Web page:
As for saying fuel efficiency hasn't moved in 40 years. That is so obviously bullshit I'm surprised you have the balls to say it.
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  8. DRjoe

    DRjoe Long timer

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    codswallop
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  9. Wodger63

    Wodger63 Long timer

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    :lurk
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  10. wairau

    wairau get in behind!

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    you mean to say that, you put in the exact amount of fuel that uses up all the oxygen in the combustion chamber and it makes some power. then you put in a whole bunch more, just to spew it out the exhaust without burning it like 'silla says and it makes more power?

    this is all very confusing.
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  11. Big Willy

    Big Willy Gen. Italia

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    It's a tricky one and there is a limit. I know because if I leave my choke on, the motor runs like shit.

    Then again there may be something to do with the cooling effect of fuel enabling more compression...don't know, just putting it out there.

    @KASUYAHO may be able to tell us from his dragracing days
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  12. Mouse

    Mouse I'm only smelly

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    Sarich technology = optimax outboards. Works very well, bit mechanically complex perhaps but real good thing imo.

    I could be easily wrong but I don't think any of the car makers wanted his tech, mercury ran with it to keep their 2smokes compliant in california...
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  13. DRjoe

    DRjoe Long timer

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    And tohatsu, bombardier and i think aprilia used it as well.
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  14. Cruz

    Cruz Lost but laughing.

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    Ha, anyone would think you might know something about outboard motors. ;)
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  15. Mouse

    Mouse I'm only smelly

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    Bombardier? Same clan as evinrude and their etech? I don't know much bout the etech but don't think it's an iteration of sarich tech.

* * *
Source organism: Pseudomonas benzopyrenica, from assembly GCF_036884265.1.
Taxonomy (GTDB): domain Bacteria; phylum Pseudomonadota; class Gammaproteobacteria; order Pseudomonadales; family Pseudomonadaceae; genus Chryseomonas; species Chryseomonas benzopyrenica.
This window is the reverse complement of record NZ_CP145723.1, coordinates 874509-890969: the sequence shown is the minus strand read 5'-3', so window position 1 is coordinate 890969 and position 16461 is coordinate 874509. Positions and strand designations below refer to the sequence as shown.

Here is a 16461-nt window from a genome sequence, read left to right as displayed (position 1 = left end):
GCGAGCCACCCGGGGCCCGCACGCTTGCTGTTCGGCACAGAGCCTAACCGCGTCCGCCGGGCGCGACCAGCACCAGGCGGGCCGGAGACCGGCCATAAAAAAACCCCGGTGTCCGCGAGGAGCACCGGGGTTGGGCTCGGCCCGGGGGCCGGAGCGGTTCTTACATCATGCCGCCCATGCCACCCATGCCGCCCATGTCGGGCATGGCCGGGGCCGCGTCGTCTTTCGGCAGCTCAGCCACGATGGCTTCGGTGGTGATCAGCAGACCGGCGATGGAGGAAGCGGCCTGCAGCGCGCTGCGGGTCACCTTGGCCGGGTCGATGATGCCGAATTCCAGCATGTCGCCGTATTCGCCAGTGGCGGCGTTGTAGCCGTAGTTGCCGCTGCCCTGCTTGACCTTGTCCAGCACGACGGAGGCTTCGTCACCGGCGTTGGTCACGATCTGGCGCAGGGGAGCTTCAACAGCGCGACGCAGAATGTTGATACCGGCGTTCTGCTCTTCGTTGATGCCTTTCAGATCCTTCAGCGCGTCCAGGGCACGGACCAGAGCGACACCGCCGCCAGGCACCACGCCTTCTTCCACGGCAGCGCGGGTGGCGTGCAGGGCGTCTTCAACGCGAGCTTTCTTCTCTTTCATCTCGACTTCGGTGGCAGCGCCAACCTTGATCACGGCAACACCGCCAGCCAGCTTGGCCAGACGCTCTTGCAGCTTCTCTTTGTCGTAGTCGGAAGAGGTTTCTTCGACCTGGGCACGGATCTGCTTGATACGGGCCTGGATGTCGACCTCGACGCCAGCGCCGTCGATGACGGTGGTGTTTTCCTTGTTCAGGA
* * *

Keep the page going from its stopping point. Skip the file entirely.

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  16. DeLewis

    DeLewis Been here awhile

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    No knowledge of the Sarich tech BUT Godsilla’s post touches on something that has always baffled me and for which I cannot find an answer: why are motorbikes so hugely inefficient compared to cars (or just about any larger vehicles)??

    My 701 consumes roughly 4.3lt per 100km (commuting). It weighs 145kg + rider with gear 85kg. Total weight ~ 230kg. My wife’s car - Honda CRV (current model) weighs 1500kg + driver 75kg (me not her) - total weight ~ 1575kg. It consumes about 9.6lt per 100km. Bit over double and yet it weighs almost SEVEN times more than the fully laden bike. What’s going on?! Yeah bikes accelerate harder but that cannot explain more than a small margin.

    Are there economies of scale that apply? ie. a lot of the fuel is consumed just through mechanical loss within the engine so that the extra work to move a larger mass is a smaller component of the consumption? And WTF does this have to do with a KTM on the drawing board:-)
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  17. Cruz

    Cruz Lost but laughing.

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    Look at the Honda NC750X with a motor much like a cars and look at the mileage it gets. Easily around high 60's and into the 70's, take it easy and some owners report into low 90's. The bike isn't a light weight racer either, around 225 kg fuelled up.
    That may give some pointer.
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  18. ToriMish

    ToriMish Long timer

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    I looked into the Orbital Engine after the post - interesting and I didn't know about it at all. However, I am unsure about the conspiracy - some of the articles I were reading indicated the engine was quite impractical and prone to overheating - leaving the engine as overly impractical.
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  19. flinders_72

    flinders_72 Long timer

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    kW/tonne, mainly.
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  20. DRjoe

    DRjoe Long timer

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    They used the tldi system before they went to the shit box hunk of crap that is etec